President Donald Trump acted to break a stalemate with congressional Democrats on Saturday by signing an executive order he says would give millions of unemployed workers an extra $400 a week in benefits.
Trump split the difference between Senate Republicans’ insistence on $200 payments and the House Democratic bill that extended the existing $600 benefit through Jan. 31, 2021.
But he said states, already reeling from the loss of tax revenue due to the coronavirus-induced recession, would have to cover some of the extra payments.
The president also signed orders extending a moratorium on evictions, which had expired this month; continuing to waive the interest on student loans; and giving workers and their employers a payroll tax holiday through the end of the year.
His actions before a cheering crowd of guests at his Bedminster golf club came as White House officials were unable to reach a deal with congressional Democrats.
The president said the extra $400 for the unemployed was “the money they need” and gives them “a great incentive to go back to work.”
He called the $600 payment “a disincentive.”
The president did not rule out future negotiations and it is possible that his actions Saturday will be challenged since Congress, not the president, has the power under the Constitution to decide how federal dollars are spent.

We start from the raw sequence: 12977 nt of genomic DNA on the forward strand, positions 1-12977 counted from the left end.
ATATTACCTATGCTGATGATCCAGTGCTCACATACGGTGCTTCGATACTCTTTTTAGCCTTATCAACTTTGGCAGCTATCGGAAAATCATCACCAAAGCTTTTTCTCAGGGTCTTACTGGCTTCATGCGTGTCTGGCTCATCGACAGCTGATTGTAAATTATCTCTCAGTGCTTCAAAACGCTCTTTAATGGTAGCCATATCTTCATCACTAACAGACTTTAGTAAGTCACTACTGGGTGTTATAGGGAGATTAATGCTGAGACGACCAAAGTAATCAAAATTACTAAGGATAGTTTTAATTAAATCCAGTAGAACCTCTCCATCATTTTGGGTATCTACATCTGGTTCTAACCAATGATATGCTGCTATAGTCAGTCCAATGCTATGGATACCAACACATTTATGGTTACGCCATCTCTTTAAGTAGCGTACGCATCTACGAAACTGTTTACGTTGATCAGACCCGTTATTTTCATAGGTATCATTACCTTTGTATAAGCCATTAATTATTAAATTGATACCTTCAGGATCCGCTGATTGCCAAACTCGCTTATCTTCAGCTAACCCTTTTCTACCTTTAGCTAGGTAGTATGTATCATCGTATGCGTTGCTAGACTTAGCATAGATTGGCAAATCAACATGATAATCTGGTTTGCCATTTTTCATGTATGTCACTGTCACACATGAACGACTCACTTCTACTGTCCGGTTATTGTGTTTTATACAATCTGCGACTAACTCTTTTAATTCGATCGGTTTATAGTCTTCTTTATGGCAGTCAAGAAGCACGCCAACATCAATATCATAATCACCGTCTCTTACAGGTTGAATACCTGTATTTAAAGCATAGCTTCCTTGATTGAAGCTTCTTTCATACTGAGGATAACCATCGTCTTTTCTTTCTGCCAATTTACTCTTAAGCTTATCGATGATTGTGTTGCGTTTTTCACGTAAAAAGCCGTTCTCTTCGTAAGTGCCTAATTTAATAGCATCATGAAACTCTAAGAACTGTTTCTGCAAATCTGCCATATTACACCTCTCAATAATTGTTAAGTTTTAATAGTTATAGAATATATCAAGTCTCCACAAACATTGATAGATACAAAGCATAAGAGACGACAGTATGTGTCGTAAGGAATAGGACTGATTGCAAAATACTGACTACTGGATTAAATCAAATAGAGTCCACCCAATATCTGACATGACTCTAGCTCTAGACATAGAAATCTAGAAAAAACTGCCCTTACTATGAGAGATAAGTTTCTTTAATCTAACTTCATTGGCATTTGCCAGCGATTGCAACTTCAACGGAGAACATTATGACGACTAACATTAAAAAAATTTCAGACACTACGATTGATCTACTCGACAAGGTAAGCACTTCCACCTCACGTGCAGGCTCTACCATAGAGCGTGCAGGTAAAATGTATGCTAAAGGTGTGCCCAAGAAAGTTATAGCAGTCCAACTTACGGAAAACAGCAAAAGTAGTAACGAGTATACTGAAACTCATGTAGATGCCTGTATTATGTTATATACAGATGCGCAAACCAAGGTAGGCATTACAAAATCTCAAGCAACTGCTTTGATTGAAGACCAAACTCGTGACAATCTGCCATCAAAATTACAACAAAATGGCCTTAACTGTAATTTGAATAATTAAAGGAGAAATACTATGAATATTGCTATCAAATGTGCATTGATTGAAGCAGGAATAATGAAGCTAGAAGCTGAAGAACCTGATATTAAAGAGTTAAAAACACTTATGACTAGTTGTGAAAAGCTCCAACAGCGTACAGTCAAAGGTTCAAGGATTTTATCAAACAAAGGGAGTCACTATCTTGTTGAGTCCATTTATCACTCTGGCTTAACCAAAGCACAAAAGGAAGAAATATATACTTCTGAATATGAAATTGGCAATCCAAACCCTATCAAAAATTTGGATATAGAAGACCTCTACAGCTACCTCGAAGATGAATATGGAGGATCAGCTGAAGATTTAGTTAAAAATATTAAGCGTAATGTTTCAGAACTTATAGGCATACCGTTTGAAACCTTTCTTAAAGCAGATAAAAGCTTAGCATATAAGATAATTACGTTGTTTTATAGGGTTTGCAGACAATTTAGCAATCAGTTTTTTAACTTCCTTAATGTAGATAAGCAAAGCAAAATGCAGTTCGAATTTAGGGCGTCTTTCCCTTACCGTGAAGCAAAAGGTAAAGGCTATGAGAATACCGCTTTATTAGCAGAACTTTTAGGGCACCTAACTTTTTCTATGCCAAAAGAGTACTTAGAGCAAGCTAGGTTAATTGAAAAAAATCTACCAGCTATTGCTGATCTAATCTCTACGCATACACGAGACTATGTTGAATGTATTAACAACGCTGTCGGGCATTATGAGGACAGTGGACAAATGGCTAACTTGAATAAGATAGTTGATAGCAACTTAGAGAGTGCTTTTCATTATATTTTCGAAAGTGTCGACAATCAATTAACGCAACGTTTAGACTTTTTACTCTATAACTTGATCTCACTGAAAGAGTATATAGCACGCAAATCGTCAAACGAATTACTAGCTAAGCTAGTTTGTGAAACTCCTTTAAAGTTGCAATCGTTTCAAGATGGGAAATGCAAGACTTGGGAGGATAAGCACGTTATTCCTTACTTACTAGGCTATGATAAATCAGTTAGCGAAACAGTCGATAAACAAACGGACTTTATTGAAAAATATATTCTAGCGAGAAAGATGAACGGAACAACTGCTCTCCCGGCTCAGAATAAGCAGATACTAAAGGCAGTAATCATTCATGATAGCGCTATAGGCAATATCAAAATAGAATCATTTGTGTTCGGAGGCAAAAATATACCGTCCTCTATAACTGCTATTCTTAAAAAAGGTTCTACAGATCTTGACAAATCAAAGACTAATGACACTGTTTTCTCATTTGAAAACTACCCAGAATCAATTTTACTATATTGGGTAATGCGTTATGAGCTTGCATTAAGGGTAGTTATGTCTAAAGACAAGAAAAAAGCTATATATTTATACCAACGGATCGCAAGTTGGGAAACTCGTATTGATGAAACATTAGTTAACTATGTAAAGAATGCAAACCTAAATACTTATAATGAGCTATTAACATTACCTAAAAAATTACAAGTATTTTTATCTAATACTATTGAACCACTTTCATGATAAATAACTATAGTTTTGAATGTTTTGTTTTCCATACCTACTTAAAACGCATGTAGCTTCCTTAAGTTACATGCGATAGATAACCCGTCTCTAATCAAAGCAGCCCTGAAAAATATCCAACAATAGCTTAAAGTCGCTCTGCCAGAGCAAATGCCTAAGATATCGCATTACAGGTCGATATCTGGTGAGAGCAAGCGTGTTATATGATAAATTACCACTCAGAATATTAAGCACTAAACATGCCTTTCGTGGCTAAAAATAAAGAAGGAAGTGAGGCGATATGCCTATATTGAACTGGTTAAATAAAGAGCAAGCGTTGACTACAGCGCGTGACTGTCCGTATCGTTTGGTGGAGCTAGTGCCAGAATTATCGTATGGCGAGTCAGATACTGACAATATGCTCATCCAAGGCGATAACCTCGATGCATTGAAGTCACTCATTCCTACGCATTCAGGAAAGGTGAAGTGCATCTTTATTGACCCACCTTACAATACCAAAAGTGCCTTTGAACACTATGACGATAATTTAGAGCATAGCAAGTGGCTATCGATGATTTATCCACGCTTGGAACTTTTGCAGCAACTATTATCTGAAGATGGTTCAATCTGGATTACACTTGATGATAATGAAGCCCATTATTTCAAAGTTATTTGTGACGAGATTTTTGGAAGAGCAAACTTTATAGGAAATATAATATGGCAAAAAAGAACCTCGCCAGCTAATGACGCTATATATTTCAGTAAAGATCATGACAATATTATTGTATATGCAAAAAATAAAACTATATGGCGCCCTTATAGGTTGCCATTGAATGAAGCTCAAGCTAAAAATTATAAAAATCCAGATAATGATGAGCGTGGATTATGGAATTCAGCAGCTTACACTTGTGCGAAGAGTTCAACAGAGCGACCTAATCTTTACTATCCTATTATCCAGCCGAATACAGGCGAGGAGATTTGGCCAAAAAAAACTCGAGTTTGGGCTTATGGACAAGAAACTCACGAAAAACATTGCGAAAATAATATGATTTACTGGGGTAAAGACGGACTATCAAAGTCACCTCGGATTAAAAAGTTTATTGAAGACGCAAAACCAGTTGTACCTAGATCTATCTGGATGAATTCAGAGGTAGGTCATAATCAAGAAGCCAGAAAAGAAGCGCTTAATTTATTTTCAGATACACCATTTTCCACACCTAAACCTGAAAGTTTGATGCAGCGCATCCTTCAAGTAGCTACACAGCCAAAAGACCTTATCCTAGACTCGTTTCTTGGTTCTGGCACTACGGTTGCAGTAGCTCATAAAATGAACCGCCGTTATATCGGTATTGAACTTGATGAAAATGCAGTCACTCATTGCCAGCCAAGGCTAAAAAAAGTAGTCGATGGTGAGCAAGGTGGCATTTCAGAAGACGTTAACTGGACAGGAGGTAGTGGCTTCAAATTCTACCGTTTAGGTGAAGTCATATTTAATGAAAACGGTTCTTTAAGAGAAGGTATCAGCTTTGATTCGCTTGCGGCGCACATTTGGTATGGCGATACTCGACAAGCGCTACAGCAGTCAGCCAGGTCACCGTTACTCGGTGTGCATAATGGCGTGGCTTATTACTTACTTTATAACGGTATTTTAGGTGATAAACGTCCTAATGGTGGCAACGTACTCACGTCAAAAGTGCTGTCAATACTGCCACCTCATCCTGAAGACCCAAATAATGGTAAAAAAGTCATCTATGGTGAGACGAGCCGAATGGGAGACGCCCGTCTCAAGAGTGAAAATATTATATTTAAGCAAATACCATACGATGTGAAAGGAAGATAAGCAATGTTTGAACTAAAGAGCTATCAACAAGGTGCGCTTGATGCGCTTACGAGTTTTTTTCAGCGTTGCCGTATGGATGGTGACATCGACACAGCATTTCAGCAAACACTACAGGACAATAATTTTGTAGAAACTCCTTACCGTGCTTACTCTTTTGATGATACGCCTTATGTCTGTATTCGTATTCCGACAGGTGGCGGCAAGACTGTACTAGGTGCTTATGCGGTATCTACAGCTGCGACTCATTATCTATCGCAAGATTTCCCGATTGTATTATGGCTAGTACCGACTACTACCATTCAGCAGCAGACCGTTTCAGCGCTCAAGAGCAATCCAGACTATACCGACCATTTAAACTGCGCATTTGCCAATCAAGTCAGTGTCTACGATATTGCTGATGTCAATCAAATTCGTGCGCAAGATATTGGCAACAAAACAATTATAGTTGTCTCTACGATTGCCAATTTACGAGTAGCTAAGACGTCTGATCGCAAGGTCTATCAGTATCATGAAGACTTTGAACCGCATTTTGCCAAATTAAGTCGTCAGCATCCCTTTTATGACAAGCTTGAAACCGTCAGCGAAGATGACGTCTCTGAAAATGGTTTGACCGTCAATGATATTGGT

In addition, Trump suggested that he might divert some of the trillions of dollars already approved by Congress for addressing the coronavirus but not yet spent.
He indicated one obstacle to an agreement was the Democrats’ insistence on providing federal aid to state and local governments whose budgets have taken a beating as tax collections dried up due to the cornavirus-induced recession.
Trump claimed the state and local budget problems had nothing to do with the recession.
“What they really want is bailout money for states run by Democrat governors and mayors,” Trump said.
Demand for federal aid has been near universal by governors.
It was led by the National Governors Association, which until this month was led by a Republican, Larry Hogan of Maryland. Senate legislation to provide that aid, led by U.S. Sen. Robert Menendez, D-N.J., was co-sponsored by Republican Sens. Bill Cassidy of Louisiana, Susan Collins of Maine and Cindy Hyde-Smith of Mississippi.
Texas faces a loss of $4.4 billion in tax revenues in the current fiscal year, and Florida $1.9 billion, according to the Center on Budget and Policy Priorities, a progressive research group. New Jersey’s shortfall would be $2.8 billion, the group said. Gov. Phil Murphy has repeatedly called on Washington to provide aid.
Federal aid to state governments was a key component of President Barack Obama’s $787 billion stimulus law passed in response to the Great Recession. It accounted for 42% of the package, or $330 billion, according to the California State Legislature’s fiscal and policy analysis office. What they did with that money however, is not easily trackable so accountability is questionable.
Trump said that if he was re-elected, he would not ask the businesses and workers to pay back the payroll taxes and even suggested he would extend the moratorium.
Both Democrats and Republicans in Congress publicly opposed the moratorium on payroll taxes, which fund the Social Security and Medicare trust funds, but Trump insisted they really supported it. “Everyone wants it,” he said.
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